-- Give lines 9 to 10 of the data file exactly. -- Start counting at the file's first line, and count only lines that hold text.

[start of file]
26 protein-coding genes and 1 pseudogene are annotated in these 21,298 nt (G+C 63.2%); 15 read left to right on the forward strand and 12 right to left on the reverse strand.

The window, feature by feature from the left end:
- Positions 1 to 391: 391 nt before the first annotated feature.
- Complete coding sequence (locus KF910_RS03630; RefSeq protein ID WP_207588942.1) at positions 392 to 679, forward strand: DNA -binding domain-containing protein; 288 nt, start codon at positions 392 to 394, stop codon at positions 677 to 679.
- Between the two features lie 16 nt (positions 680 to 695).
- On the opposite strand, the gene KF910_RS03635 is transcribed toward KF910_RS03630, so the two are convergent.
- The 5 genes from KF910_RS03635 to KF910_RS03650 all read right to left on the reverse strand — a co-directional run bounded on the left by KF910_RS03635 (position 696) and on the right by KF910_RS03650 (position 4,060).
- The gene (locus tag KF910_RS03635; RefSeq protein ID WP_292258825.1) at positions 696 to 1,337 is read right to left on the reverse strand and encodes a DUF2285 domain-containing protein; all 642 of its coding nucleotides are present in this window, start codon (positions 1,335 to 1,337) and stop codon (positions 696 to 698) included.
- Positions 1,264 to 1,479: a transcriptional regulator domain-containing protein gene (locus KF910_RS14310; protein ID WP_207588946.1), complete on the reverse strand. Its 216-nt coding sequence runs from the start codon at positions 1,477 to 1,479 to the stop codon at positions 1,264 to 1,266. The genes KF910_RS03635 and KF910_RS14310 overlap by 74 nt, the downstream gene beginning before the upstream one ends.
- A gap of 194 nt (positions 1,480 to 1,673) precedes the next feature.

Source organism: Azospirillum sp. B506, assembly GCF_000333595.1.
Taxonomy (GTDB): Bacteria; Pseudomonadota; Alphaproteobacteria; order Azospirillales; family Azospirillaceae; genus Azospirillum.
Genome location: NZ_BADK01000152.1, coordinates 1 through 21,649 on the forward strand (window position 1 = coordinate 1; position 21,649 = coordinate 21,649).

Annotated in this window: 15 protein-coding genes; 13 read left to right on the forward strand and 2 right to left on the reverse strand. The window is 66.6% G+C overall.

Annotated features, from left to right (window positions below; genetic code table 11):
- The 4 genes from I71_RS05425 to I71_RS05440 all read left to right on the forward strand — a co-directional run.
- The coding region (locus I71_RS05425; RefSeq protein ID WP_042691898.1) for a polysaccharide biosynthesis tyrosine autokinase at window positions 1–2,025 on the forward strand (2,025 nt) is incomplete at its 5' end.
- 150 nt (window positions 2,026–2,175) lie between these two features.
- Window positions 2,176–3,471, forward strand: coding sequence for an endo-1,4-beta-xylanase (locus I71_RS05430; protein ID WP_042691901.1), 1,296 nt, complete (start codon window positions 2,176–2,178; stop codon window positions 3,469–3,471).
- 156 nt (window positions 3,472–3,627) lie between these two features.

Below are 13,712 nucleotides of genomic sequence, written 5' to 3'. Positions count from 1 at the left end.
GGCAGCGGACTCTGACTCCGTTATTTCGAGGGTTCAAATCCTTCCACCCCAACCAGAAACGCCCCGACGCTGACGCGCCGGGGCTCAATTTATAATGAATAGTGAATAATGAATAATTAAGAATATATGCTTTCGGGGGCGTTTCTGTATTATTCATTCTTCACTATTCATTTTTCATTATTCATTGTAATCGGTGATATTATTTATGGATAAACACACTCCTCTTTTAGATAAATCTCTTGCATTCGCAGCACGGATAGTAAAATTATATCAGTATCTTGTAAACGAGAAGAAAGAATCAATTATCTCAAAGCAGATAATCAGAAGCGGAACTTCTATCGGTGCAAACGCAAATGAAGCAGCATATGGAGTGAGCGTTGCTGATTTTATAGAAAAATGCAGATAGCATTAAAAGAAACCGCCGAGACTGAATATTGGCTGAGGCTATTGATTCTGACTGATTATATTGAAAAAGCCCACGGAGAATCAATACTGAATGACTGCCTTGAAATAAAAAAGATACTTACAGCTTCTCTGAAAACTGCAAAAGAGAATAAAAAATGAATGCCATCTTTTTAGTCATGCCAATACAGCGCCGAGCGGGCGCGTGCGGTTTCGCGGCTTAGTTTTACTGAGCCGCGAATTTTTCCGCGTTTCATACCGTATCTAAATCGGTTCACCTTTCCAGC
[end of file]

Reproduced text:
- Positions 1,264 to 1,479: a transcriptional regulator domain-containing protein gene (locus KF910_RS14310; protein ID WP_207588946.1), complete on the reverse strand. Its 216-nt coding sequence runs from the start codon at positions 1,477 to 1,479 to the stop codon at positions 1,264 to 1,266. The genes KF910_RS03635 and KF910_RS14310 overlap by 74 nt, the downstream gene beginning before the upstream one ends.
- A gap of 194 nt (positions 1,480 to 1,673) precedes the next feature.